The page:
WPSBC educators share tips to modify popular books that increase the impact and accessibility of literature for students with visual impairment coupled with other challenges.
Idea: Adapted Felt Book Lesson for CVI and other Visual Impairments
Use with the story "Pete the Cat and His Four Groovy Buttons" by Eric Litwin
Submitted by: Patrice Bucheli, TVI
Materials:Black felt books Link to fabric book
A picture or foam Pete the Cat
A foam shirt (available at a craft store)
Plastic colorful buttons
Other objects, pictures, etc. for increasing complexity
The goal of this activity is to 1) adapt a story by reducing the complexity to allow all students with Cortical Visual Impairment (CVI) to participate in story time and then 2) work on additional visual lessons adapted for CVI or other visual impairments.
This is a great additional lesson to reading a story and using themes from a story. It can easily be adapted for all three Phases of CVI (Roman-Lantzy, 2018). It provides great visual opportunities to build vision and function as well as working on complexity (Roman-Lantzy, 2018). Each page can be added as the skill is attained. These books are not limited to students with a diagnosis of CVI. These books and lessons work nicely as a visual lesson, preliteracy skills and to work on coordinating upper extremity movement to engage with the lesson materials.
Adapted Felt Book Lessons:
1) Following along with the story
Use the black felt book to reduce visual complexity and follow along with the story. Simplify the story pages to show intent for each page can depend on work on certain skills. Example: (Buttons can be presented one at a time or more and in various visual fields on the felt book.- Find the button(s)). Each page may have a different intent for learning.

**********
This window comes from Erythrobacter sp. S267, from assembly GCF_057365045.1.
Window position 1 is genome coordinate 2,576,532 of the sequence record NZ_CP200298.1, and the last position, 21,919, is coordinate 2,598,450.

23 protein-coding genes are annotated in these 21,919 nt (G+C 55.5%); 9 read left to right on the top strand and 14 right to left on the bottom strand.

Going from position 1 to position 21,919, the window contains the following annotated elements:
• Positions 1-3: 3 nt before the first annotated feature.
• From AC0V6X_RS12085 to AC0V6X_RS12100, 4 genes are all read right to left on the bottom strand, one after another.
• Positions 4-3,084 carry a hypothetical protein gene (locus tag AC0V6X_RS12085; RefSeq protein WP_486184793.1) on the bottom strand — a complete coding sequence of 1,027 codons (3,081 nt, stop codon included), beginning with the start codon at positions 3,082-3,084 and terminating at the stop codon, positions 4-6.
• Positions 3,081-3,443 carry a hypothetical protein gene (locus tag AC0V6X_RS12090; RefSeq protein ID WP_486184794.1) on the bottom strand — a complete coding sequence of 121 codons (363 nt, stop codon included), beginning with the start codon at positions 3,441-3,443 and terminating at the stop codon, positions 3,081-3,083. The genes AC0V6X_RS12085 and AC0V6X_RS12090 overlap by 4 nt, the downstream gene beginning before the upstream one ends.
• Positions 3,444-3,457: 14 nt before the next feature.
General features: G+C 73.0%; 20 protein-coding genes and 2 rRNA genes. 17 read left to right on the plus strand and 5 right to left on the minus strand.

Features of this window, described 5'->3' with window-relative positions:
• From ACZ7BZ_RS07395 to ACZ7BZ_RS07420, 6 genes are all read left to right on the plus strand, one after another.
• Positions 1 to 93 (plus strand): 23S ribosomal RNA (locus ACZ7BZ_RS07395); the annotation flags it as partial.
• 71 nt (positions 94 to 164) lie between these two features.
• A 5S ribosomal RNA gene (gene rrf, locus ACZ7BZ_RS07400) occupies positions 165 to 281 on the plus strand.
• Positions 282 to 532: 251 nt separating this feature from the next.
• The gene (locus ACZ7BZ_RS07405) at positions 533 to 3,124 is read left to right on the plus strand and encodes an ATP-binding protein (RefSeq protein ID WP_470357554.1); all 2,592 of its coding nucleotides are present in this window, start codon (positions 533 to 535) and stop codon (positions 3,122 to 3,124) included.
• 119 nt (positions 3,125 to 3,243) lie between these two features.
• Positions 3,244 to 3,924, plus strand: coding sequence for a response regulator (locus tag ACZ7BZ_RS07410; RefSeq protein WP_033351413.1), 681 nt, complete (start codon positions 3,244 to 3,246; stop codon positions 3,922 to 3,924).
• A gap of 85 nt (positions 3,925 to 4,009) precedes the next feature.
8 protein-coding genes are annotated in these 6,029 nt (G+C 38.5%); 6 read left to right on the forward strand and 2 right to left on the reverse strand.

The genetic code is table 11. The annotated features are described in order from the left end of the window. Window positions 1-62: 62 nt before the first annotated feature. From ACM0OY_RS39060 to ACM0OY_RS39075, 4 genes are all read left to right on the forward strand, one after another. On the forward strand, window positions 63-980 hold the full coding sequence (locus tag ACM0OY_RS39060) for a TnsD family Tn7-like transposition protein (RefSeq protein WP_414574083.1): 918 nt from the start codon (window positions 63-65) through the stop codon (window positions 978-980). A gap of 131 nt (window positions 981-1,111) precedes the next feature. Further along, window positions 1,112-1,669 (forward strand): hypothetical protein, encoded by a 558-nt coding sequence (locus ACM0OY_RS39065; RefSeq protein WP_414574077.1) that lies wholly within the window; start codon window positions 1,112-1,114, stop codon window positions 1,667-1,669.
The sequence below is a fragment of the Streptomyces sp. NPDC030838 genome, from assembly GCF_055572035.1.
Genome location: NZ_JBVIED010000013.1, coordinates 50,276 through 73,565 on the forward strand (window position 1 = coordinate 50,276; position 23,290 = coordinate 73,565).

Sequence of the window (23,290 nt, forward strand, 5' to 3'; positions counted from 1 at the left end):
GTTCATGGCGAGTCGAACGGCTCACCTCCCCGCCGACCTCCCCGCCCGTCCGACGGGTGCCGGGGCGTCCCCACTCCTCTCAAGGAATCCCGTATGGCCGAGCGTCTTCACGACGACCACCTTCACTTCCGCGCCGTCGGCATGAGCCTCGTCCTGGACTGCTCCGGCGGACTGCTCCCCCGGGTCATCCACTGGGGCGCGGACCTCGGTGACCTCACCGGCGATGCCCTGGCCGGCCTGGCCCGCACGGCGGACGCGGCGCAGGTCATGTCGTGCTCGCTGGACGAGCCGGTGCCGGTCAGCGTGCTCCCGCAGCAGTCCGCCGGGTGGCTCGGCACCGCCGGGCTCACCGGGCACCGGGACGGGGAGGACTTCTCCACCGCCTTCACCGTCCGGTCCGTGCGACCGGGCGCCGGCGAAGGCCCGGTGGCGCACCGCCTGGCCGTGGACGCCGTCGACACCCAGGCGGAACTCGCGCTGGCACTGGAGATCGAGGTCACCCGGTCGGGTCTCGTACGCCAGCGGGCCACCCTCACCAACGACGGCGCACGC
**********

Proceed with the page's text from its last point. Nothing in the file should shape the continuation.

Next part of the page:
See Video Example of a student that benefits from low complexity: Pete the Cat Story Video
See Another Video Example: Pete the Cat Video
2) Additional visual lesson adapted for an individual student with CVI
Use black felt books for extended lessons to find a simple object or picture with increasing complexity (Roman-Lantzy, 2018).
- Find the button(s)- start with simple and increase complexity on each page
- Discuss salient features of button and toothbrush
- How are they the same and how are they different
Tips for students assessed using Christine Roman's CVI Range©
Phase I ideas for visually participating in the story or lesson (Roman-Lantzy, 2018):
- Use objects to follow along with the story and discuss salient features
- Use backlighting from a lightbox, to visually locate a button
- Present button(s) on a black background/felt book and illuminate with a flashlight
- Find one button in various positions/visual fields on each page. Increase to 2-4 buttons as appropriate. Example, let's find all 4 of Pete's button. Highlight each button with a flashlight until the student finds the button, then move to the next one, etc.
- Use the preferred color button and increase to new colors
Phase II (Roman-Lantzy, 2018):
- Use a black felt book to find buttons and increase complexity.
- Discuss the salient features of objects. (button/toothbrush)
- Move to pictures as appropriate.
Phase III (Roman-Lantzy, 2018):
- Use pictures of buttons and other objects such as a toothbrush
- Compare the same and different - example: find the buttons with increasing complexity (red buttons, small/large button, buttons)
- Increase the complexity of background for additional lessons.
*Roman-Lantzy, C. (2018). Cortical Visual Impairment: An Approach to Assessment and Intervention. (2nd Edition). New York, NY: AFB Press.
*Roman-Lantzy, C. (2007). Cortical Visual Impairment: An Approach to Assessment and Intervention. New York, NY: AFB Press.